View Mobile Site

Ask the Expert

Signal Photos


Santa Clarita's 25th: Quality of life still the focus

Posted: December 15, 2012 4:00 a.m.
Updated: December 15, 2012 4:00 a.m.
Santa Clarita Mayor Frank Ferry, rear, races Santa Clarita children across the bridge at the Iron Horse Trailhead grand opening ceremony in Valencia in June. Santa Clarita Mayor Frank Ferry, rear, races Santa Clarita children across the bridge at the Iron Horse Trailhead grand opening ceremony in Valencia in June.
Santa Clarita Mayor Frank Ferry, rear, races Santa Clarita children across the bridge at the Iron Horse Trailhead grand opening ceremony in Valencia in June.

As Santa Clarita continues to expand exponentially, it has always been the city’s focus to maintain the same quality of life that emerged from the city’s growth in the last 25 years.

“This is a family community and always was, always is and will be for a long time,” said Jim Frank, a real estate agent in the SCV since 1991. “The city prides itself on being family-oriented and so far they have done a good job of keeping it that way.”

Public safety, health

The biggest advantage Santa Clarita has versus other cities is its public safety achievements, Frank said. Santa Clarita was recently ranked 11th on the Federal Bureau of Investigation’s list of cities with the lowest crime rates, and in 2010 boasted the lowest crime rate in its history and the lowest in Los Angeles County.

“The biggest thing that we have to protect here is our public safety rating and anything that will protect that, as far as I’m concerned, I’m in favor of,” Frank said.

The city also has one of the “Best Hospitals” in the nation by U.S. News & World Report. Henry Mayo Newhall Memorial Hospital has been celebrated specifically for excelling in areas such as geriatrics, neurology and neurosurgery, and pulmonology. In response to the growing population and families, it just this year opened its new world-class neonatal intensive care unit, allowing families to stay in the valley for their health care needs.


One of the biggest developments that changed the quality of life in Santa Clarita was the formation of the Valencia Town Center mall, developed by Newhall Land and eventually bought by Westfield. The center broke ground in 1990 and originally housed Target and Mervyn’s. Within years, the center expanded with more department stores and the Town Center Drive portion.

The California Planning and Development Report’s senior editor called Westfield Valencia Town Center “the best of all of the new downtowns created from scratch.”

Indeed, the mall has become a selling point for the quality of life in Santa Clarita.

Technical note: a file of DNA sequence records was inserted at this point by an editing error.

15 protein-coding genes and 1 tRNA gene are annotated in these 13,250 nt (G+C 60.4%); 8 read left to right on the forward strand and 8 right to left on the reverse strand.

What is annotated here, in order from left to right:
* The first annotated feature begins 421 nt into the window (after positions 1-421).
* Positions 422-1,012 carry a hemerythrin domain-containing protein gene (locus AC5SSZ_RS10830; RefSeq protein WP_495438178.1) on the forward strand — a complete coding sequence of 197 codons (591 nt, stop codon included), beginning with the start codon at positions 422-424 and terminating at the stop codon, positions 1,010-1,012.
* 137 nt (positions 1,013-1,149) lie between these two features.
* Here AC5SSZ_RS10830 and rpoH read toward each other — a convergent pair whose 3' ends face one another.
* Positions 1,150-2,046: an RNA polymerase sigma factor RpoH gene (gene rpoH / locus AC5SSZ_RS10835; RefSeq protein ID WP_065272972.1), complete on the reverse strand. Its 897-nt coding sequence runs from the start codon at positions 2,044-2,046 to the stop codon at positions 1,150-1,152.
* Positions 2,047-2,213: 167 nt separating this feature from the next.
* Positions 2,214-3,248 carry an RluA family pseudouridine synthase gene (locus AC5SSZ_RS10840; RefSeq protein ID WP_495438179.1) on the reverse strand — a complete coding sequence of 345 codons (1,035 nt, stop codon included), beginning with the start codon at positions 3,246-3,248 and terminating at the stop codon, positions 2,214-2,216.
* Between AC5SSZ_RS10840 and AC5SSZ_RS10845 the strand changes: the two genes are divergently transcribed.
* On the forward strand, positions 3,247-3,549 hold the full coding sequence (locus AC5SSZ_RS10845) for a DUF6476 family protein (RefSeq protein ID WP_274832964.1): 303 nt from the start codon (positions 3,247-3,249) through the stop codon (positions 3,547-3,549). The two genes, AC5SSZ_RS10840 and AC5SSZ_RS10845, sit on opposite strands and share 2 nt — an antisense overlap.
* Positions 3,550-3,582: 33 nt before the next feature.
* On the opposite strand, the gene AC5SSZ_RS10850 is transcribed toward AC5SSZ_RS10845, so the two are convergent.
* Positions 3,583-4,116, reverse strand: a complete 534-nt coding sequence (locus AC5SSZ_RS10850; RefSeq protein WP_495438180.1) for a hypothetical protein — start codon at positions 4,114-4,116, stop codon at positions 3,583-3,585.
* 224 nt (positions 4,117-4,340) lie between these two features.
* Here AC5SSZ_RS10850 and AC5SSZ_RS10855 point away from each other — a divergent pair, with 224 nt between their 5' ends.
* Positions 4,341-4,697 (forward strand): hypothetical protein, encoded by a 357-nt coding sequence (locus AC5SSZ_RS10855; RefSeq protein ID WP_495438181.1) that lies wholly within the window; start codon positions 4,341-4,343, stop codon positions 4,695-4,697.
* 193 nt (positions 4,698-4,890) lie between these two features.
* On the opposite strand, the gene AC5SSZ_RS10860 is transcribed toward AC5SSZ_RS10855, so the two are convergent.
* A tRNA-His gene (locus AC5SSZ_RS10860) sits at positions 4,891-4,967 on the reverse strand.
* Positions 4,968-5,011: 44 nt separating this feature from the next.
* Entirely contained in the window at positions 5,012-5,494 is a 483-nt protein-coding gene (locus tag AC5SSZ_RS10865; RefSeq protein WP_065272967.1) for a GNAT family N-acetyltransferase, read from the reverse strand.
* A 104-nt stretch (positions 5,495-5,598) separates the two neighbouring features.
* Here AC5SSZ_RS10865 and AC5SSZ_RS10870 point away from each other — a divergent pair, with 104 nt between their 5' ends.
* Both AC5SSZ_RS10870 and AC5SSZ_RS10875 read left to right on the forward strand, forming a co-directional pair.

“The mall is a biggie, in that you do not have to go out of the valley to shop,” Frank said.

Beyond Westfield, the city has worked to create other shopping areas. Roxie Ramey, a real estate agent in the valley since 1987, said the beautification of other high-traffic shopping areas is a clear indicator of the improved quality of life.

“In 1987 that Whites Canyon, Soledad Canyon intersection had falling down fences and tumbleweeds in the center dividers. It’s so beautiful to drive down there now as it is from many parts of the city,” Ramey said. “When you are introducing people for the city for the first time, it’s gorgeous aesthetically now.”

Space, options

Particularly in Southern California, Santa Clarita has managed to maintain and offer something other neighboring cities can’t: Space.

The city has preserved 6,000 acres of open space in and around the city of Santa Clarita, creating a “greenbelt” that acts as a buffer from the neighboring sprawling communities of Greater Los Angeles and the Antelope Valley. The greenbelt preserves Santa Clarita’s small town feel while providing a haven for wildlife, including dozens of endangered animals. The city boasts 22 community parks, too, where locals can catch a Frisbee, run or bike, or simply lounge in the Southern California sun.

The city also features the Santa Clarita Sports Complex and Activities Center, which has a gym, sport fields, a skate park and aquatic center, which boasts a world-class Olympic sized pool.

“The things the city has done like bike trails and parks and city events, Concerts in the Park in the summer time, that really makes Santa Clarita unique,” Ramey said. “That’s huge. The city has managed to tie together a complete picture of a way of life here that’s really unique and it’s really great.”

Market changes

Home prices improved across the valley starting in the mid 1990s, at the same time the city’s quality of life was improving in terms of business, shopping, and public safety.

“The market turned around in 1996, 1997. Prices rose almost straight up from 1996 to 2006,” Frank said. “A starter home would go from $120,000 to $140,000 in 1991 to 1995. By 2000 the prices were at the 300s; by 2006 up to 400s.”

Those prices dropped in the recession, but it was a general sign of the correlation between the quality of life in Santa Clarita and the demand from families to live in a family-friendly suburbia close enough to the Los Angeles-area jobs many parents held and still hold.

Families were also able to buy larger homes in all areas of the valley.

“In 1996 the only place that had big houses was Stevenson Ranch, Placerita Canyon, and Sand Canyon. After 2000 we started to have a lot more to choose from, with big homes across the whole valley,” Frank said. “We went from a valley that had homes 2,000 square feet or below, to almost all construction above 2,000 square feet with very few small homes.”

These larger, more expensive homes are indicative of the demand of the area.

“In 1987 people came out here because the houses were cheaper that’s not the case anymore,” Ramey said. “They come for the quality of the area.”


Commenting not available.
Commenting is not available.


Powered By
Morris Technology
Please wait ...